CHARLESTON, W.Va. -- If you're a Class A football team in the southern part of West Virginia and you want to fill your schedule with state teams, you basically have two choices.
1. Play well above your class. 2. Fill the bus with lots of gas.
With consolidations swallowing up more and more smaller schools in the southern half of the state, the ones that remain are getting farther and farther apart.
That has prompted most of those schools to hit the road more than Willie Nelson ever dreamed of. Take a look at the schedule of just about any Class A school in the southern half of West Virginia, and you'll probably see a couple of long trips.
"That's just the way it is,'' said Man coach Harvey Arms. "You have to find somebody to play, and if you want to play in our class, it's something you just about have to do.
"Down this way, when all the Mingo County teams consolidated [into Mingo Central], that cut out Burch, Williamson and Gilbert - all those single-As. When Lincoln County consolidated, we lost Duval, Hamlin and Guyan Valley. Really, I guess, in the southern end of the state, there's us, Sherman, Van, Montcalm and the Fayette County schools. We're the only single-A schools left.''
Man is involved in one of those whoppers of a road trip, but this time is on the receiving end as Pocahontas County winds its way 170 miles and nearly 4 hours to the Logan County town on Oct. 25. The Hillbillies have already made the trip to Dunmore twice since 2010.
"By the time you stop and rest and take time to eat,'' Arms said, "it's probably a five-hour trip.''
The traveling pigskin show exists more in the southern half of West Virginia simply because of consolidations and geography. In the northern half of the state, 24 Class A schools are bunched into little pockets (see graphic), mainly in the greater Parkersburg, Clarksburg and Wheeling areas.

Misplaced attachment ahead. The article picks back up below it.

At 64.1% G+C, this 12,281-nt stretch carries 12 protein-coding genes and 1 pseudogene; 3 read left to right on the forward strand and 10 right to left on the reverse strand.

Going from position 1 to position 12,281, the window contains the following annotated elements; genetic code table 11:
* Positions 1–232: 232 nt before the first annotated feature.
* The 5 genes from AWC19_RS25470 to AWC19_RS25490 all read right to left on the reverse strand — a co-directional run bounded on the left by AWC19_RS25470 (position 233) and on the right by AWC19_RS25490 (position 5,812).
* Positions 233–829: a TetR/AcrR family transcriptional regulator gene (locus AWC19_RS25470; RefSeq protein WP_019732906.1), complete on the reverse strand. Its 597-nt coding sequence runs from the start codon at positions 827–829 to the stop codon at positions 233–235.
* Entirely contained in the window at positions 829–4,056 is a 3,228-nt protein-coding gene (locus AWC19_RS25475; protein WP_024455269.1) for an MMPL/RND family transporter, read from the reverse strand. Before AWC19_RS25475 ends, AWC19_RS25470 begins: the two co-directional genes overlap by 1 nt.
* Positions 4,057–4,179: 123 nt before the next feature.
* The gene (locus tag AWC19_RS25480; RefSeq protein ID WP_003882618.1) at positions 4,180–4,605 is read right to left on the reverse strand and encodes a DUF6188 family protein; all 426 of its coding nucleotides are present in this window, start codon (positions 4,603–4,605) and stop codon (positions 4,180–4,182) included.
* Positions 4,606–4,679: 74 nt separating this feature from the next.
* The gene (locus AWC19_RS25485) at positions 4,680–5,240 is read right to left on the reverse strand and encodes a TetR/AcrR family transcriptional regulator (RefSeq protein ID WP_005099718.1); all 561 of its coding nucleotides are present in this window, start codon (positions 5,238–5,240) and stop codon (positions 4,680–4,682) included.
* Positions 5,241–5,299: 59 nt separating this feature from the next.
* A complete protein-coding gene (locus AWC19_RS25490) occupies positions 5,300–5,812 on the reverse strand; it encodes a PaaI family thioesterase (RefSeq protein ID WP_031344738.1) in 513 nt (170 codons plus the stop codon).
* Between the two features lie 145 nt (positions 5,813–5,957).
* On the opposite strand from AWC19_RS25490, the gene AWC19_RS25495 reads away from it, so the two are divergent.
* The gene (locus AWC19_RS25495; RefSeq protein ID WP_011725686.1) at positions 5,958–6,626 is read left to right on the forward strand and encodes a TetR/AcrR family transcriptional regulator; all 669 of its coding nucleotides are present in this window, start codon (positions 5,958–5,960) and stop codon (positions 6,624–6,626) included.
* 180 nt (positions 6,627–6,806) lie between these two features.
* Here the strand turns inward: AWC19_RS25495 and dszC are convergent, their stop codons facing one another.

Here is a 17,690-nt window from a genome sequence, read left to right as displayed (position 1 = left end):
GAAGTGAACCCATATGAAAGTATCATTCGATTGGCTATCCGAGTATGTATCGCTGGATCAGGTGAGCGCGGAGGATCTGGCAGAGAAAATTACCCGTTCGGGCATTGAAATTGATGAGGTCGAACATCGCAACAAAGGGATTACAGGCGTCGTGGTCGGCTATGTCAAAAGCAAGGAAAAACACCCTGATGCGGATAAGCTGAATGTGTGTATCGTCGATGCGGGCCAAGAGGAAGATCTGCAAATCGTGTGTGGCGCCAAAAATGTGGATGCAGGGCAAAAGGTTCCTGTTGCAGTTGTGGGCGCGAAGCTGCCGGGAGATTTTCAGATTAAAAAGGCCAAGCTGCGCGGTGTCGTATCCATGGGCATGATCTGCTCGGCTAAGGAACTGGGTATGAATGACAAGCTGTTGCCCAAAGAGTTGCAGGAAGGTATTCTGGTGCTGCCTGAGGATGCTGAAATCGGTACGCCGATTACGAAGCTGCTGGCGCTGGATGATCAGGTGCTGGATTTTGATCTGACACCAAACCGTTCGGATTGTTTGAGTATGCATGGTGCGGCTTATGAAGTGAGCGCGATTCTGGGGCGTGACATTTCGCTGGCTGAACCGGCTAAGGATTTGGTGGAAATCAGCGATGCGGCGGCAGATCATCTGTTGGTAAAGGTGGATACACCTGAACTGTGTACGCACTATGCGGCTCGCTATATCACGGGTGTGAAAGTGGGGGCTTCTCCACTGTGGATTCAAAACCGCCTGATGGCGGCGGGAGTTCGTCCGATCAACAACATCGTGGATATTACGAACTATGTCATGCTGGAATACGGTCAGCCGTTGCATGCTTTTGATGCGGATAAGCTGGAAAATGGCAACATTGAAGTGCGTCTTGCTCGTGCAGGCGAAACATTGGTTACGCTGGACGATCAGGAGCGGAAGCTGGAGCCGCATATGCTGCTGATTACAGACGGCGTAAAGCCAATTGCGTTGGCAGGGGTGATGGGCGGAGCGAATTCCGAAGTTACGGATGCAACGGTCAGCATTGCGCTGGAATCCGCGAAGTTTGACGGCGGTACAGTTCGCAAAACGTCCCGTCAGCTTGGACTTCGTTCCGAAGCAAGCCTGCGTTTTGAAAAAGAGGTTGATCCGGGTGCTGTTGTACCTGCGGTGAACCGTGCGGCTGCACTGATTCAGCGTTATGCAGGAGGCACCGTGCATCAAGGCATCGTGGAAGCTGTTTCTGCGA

Pendleton County and Pocahontas County remain remote outposts for any other state team to visit, as they're tucked away at or near the bottom of the Eastern Panhandle. That leaves just 13 other single-A teams in the southern portion of West Virginia out of the 39 schools in the division that play football.
That number could dwindle ever more in some spots, like Fayette County, which still has four Class A schools even after Mount Hope was absorbed into Oak Hill two years ago.
"There's so much consolidation going on,'' said Fayetteville coach Frank Spangler, "it's hard to get a good schedule now. We can get a schedule with double-A schools in there, but it wouldn't be fair for our kids to play out of class so much.''
That's left Spangler with some extended bus rides in years past, including games at Man and Moorefield, a 200-mile jaunt which the Yellowjackets are scheduled to make to Fayetteville this season.